Rainmakers: Inside the Great Hall of the People in Beijing, senior officials of China's National Development and Reform Commission and its State Environmental Protection Administration meet the press to discuss issues of environment, resources, energy, and emission control (top). Below, one member of China's army of part-time rainmakers mans an anti-aircraft gun to show the international media how he will shoot silver iodide into passing clouds.
First, Beijing's Weather Modification Office will track the region's weather via satellites, planes, radar, and an IBM p575 supercomputer, purchased from Big Blue last year, that executes 9.8 trillion floating point operations per second. It models an area of 44,000 square kilometers (17,000 square miles) accurately enough to generate hourly forecasts for each kilometer.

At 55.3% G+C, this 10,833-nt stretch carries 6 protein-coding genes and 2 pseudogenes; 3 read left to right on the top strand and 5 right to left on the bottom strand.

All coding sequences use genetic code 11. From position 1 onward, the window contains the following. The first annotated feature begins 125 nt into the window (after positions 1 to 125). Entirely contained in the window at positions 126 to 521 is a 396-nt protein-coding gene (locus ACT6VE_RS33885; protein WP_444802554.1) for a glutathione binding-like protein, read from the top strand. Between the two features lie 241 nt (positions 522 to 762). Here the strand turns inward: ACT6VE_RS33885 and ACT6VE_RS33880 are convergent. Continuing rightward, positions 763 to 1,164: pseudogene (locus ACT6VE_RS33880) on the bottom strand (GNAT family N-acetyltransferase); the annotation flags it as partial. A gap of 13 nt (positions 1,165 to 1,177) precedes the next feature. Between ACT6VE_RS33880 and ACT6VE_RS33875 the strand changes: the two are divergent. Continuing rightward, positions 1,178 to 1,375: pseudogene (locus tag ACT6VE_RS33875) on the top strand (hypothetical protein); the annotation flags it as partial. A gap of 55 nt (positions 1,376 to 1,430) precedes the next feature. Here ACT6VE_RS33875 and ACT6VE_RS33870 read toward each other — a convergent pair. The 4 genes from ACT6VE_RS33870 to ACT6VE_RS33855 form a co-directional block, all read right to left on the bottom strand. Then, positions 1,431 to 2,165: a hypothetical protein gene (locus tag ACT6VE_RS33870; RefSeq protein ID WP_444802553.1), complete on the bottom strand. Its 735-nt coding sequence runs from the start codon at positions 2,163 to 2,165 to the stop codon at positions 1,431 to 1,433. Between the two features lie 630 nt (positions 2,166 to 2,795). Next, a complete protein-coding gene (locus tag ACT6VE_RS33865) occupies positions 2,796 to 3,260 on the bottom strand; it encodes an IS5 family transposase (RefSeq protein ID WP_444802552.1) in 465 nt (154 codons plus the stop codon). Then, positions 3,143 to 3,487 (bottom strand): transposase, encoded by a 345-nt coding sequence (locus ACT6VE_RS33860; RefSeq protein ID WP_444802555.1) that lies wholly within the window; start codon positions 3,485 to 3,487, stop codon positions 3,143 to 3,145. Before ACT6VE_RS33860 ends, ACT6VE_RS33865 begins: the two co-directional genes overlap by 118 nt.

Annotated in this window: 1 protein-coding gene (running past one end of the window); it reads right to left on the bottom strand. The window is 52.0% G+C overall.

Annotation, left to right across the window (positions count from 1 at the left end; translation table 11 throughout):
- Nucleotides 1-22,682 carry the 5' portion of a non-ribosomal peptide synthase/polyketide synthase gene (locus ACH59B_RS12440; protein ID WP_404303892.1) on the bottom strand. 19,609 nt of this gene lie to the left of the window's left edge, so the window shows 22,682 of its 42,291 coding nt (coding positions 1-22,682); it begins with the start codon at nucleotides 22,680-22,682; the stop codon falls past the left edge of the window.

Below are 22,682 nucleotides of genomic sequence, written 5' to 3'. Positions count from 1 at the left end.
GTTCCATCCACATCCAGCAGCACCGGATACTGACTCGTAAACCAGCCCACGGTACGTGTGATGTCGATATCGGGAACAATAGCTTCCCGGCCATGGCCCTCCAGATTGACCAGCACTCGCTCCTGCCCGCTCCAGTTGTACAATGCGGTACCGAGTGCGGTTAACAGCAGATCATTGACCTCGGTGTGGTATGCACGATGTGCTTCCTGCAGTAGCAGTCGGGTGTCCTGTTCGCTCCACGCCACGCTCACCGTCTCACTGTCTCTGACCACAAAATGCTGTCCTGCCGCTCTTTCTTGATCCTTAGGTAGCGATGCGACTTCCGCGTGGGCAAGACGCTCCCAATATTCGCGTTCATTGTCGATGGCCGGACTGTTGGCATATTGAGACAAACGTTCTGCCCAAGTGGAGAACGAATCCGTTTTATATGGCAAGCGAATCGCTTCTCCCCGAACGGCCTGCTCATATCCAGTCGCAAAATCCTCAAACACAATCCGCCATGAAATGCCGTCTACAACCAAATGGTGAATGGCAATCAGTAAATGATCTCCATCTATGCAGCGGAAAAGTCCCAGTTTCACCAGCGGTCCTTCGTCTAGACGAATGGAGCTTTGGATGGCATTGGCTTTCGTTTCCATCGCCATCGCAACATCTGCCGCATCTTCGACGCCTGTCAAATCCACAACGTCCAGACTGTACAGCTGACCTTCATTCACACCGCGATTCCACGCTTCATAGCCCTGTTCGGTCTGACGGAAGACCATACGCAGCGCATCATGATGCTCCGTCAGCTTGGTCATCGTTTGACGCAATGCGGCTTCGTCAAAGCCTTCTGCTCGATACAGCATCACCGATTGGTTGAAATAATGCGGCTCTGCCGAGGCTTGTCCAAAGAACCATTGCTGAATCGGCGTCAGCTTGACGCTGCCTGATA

Then, using their two aircraft and an array of twenty artillery and rocket-launch sites around Beijing, the city's weather engineers will shoot and spray silver iodide and dry ice into incoming clouds that are still far enough away that their rain can be flushed out before they reach the stadium.
Finally, any rain-heavy clouds that near the Olympic stadium will be seeded with chemicals to shrink droplets so that rain won't fall until those clouds have passed over.